DATE: March 2021
Tufts University School of Medicine | Neuroscience
Najah Walton, Graduate Student
In the Maguire laboratory we aim to understand how disruptions to inhibitory signaling in the brain lead to network dysfunction underlying neurological diseases. We use Hamilton syringes in order to introduce nanoliters of guide RNAs or Designer Receptors Exclusively Activated by Designer Drugs (DREADDS) while performing small rodent stereotaxic surgeries. In doing so we are able to activate or inactivate neurons in a cell type specific manner with a high degree of accuracy. Following stereotaxic surgery we are able to perform biochemical assays such as western blot, qRT-PCR, and ELISAs all of which benefit from the use of a multichannel small volume pipette to guarantee accuracy and ergonomic efficiency.
As a graduate student I have the great honor of being able to assist in the training of emerging scientists from undergraduates to junior graduate students(~2-3 students per year). As my own research projects have involved mastery of performing small rodent stereotactic surgeries this is a technique I regularly train students on. Given the need for precision during these surgeries our lab has consistently used Hamilton syringes however with increasing usage between new users the probability of damage to the syringes increases which can result in delays of research productivity until a new syringe is purchased. With this grant I will be able to continue training new students with the confidence of knowing that they will receive adequate hands-on training while still being able to complete my own research experiments.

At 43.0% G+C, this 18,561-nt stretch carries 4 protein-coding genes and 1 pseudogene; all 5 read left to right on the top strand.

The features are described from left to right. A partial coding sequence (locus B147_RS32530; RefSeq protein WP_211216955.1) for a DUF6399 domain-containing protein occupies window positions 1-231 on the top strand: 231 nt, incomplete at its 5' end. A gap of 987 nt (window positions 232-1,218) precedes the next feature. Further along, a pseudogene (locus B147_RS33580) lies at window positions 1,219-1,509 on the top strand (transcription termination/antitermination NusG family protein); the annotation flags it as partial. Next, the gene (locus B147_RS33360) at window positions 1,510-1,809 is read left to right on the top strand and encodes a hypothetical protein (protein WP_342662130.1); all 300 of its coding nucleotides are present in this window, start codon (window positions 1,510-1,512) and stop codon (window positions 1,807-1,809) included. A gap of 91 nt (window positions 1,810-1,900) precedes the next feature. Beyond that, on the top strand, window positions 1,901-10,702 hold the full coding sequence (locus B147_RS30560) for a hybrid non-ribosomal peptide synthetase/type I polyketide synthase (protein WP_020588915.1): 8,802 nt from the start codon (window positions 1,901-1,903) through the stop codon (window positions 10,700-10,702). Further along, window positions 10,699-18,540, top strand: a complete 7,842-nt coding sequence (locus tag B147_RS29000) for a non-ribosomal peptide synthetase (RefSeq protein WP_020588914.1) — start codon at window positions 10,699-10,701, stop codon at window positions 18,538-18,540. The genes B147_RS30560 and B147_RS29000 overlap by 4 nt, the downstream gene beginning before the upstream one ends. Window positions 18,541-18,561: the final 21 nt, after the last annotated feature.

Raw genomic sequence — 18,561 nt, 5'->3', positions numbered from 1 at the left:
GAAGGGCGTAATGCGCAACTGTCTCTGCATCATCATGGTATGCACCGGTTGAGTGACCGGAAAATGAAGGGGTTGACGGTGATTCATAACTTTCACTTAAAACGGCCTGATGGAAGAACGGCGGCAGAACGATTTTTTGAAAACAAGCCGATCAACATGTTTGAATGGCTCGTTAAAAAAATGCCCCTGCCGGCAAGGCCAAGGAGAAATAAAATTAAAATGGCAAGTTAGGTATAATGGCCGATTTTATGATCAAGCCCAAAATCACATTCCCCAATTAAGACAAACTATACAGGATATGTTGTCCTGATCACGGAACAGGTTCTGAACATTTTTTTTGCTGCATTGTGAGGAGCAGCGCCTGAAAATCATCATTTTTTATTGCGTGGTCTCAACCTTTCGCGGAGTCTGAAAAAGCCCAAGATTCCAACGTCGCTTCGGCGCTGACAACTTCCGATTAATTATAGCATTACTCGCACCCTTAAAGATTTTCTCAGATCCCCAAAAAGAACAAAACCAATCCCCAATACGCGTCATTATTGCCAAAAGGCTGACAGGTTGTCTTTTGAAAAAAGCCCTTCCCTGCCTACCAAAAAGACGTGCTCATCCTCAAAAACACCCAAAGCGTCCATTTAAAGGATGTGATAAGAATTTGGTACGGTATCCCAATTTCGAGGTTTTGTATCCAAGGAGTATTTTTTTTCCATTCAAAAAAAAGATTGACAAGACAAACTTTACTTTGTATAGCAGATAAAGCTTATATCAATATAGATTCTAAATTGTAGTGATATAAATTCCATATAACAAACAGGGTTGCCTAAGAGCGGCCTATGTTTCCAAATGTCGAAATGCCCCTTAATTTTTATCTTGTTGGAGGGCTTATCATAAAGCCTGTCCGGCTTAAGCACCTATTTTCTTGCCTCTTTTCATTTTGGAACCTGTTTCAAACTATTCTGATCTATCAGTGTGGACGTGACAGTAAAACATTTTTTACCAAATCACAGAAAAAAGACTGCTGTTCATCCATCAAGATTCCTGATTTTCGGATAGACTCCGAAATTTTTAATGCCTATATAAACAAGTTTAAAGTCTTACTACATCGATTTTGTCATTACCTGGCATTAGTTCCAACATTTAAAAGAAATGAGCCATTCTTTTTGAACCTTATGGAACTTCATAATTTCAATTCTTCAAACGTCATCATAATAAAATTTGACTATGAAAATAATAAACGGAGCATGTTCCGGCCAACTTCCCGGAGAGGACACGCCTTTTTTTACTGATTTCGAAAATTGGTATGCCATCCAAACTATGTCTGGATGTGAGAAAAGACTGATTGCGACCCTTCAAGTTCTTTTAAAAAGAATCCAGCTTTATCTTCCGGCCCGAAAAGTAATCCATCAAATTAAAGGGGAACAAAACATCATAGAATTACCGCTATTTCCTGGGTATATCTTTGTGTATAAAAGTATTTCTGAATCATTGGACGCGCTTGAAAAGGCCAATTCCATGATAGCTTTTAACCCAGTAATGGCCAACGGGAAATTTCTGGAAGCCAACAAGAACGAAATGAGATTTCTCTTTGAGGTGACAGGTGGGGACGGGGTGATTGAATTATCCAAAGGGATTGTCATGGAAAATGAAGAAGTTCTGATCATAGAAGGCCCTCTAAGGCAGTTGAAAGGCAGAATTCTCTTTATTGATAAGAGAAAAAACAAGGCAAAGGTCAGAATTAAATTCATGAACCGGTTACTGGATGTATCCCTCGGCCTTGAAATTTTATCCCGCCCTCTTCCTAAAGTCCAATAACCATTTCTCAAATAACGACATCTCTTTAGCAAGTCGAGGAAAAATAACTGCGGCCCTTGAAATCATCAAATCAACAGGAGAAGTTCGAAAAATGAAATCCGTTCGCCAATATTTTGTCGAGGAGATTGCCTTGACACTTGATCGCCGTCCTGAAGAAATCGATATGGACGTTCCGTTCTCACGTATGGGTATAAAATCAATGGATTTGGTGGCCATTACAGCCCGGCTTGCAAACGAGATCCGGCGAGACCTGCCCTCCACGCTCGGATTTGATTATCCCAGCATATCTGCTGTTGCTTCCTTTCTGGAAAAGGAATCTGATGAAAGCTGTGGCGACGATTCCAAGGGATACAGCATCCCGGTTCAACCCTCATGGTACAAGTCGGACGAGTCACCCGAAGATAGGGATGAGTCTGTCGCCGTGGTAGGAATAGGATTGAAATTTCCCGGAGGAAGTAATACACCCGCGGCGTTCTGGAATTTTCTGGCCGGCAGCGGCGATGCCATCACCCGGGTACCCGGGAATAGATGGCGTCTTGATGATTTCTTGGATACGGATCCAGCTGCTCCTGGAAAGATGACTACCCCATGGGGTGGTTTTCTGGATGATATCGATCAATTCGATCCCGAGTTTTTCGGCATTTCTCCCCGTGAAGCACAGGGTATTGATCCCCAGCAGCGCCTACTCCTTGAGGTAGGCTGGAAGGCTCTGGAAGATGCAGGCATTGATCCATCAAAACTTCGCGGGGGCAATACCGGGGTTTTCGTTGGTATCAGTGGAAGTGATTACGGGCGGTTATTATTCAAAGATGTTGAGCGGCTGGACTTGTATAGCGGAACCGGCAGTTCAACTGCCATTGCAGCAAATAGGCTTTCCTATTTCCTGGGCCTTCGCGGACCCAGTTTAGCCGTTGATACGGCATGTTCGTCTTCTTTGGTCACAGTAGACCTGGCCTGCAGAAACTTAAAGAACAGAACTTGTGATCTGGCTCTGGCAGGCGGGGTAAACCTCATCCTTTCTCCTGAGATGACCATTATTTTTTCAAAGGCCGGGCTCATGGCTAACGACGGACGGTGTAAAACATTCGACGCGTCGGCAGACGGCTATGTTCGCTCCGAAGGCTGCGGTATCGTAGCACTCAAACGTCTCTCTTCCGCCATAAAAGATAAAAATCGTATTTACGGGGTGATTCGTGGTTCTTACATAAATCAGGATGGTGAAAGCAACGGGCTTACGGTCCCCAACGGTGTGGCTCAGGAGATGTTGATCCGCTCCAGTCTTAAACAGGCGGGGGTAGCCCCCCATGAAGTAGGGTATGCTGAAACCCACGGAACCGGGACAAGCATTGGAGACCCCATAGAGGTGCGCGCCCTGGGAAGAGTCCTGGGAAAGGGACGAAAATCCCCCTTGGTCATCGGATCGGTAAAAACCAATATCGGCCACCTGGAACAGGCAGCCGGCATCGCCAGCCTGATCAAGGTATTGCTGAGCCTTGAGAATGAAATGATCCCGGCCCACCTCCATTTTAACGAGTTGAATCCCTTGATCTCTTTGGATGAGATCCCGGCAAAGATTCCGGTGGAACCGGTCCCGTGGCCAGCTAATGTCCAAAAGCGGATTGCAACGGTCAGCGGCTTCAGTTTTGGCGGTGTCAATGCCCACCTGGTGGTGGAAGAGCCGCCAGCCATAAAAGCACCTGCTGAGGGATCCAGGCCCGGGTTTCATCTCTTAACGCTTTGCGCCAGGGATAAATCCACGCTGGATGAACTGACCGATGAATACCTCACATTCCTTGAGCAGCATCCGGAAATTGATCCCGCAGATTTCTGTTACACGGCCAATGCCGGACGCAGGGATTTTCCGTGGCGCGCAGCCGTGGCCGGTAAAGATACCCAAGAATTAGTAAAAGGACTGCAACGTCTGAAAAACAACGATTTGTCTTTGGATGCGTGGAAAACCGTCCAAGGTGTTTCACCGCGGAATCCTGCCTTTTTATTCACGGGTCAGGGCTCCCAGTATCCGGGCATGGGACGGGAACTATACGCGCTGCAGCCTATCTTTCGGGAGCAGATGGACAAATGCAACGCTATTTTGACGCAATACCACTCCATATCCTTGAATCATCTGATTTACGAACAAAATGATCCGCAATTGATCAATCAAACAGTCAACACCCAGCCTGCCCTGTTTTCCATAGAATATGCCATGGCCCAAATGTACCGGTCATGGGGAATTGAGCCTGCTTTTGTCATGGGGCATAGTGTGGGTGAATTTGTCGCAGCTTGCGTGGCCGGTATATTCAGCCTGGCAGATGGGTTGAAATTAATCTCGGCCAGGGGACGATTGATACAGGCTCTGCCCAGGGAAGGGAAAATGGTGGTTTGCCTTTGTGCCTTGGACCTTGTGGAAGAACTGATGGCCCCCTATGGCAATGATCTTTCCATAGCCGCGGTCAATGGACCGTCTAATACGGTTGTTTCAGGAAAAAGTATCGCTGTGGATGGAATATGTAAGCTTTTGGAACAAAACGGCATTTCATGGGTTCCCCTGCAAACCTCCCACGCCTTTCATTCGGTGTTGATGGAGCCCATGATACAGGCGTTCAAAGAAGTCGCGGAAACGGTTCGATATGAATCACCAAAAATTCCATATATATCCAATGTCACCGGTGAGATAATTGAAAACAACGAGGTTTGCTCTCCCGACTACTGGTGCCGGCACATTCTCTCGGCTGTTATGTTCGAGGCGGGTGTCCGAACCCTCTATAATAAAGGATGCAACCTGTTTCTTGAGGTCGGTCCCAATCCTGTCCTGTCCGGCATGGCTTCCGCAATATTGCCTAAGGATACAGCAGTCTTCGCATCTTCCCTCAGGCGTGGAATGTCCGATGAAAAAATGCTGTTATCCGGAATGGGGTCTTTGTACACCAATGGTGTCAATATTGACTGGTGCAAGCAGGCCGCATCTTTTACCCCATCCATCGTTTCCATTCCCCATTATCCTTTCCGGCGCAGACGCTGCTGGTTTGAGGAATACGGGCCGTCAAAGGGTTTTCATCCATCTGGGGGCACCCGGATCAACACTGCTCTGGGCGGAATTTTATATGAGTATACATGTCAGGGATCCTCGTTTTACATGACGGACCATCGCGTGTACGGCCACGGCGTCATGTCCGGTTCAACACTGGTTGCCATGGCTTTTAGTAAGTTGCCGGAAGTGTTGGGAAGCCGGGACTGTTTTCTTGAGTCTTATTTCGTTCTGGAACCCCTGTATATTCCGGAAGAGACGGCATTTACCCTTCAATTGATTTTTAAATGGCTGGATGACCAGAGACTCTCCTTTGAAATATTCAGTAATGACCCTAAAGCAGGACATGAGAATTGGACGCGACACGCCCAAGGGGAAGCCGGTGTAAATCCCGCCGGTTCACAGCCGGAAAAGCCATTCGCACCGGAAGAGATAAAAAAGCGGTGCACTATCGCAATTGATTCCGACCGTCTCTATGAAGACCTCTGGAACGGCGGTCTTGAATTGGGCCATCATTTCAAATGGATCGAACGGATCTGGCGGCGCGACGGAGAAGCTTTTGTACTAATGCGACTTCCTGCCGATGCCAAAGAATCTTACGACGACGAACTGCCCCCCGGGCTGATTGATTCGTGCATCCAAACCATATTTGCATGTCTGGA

I have a strong commitment to research excellence while ensuring that my work in the lab is matched by civic efforts. As a first generation Black woman scientist I am very passionate about diversifying the field of neuroscience so that the next generation of scientists do not face the same hardships of discrimination that their predecessors have. To this end, while I am honored by being able to train new scientists in a number of techniques I am also honored to be able to do so while directing a nonprofit group (NE GWiSE) that promotes the inclusion of graduate women in STEM during and after their time in graduate school as well as founding and leading the Black Student Alliance at Tufts University that provides resources for Black students on campus. It is my hope that one day I may combine my passions for research excellence and civic equity in my own lab and with this grant I will be one step closer to accomplishing that dream.
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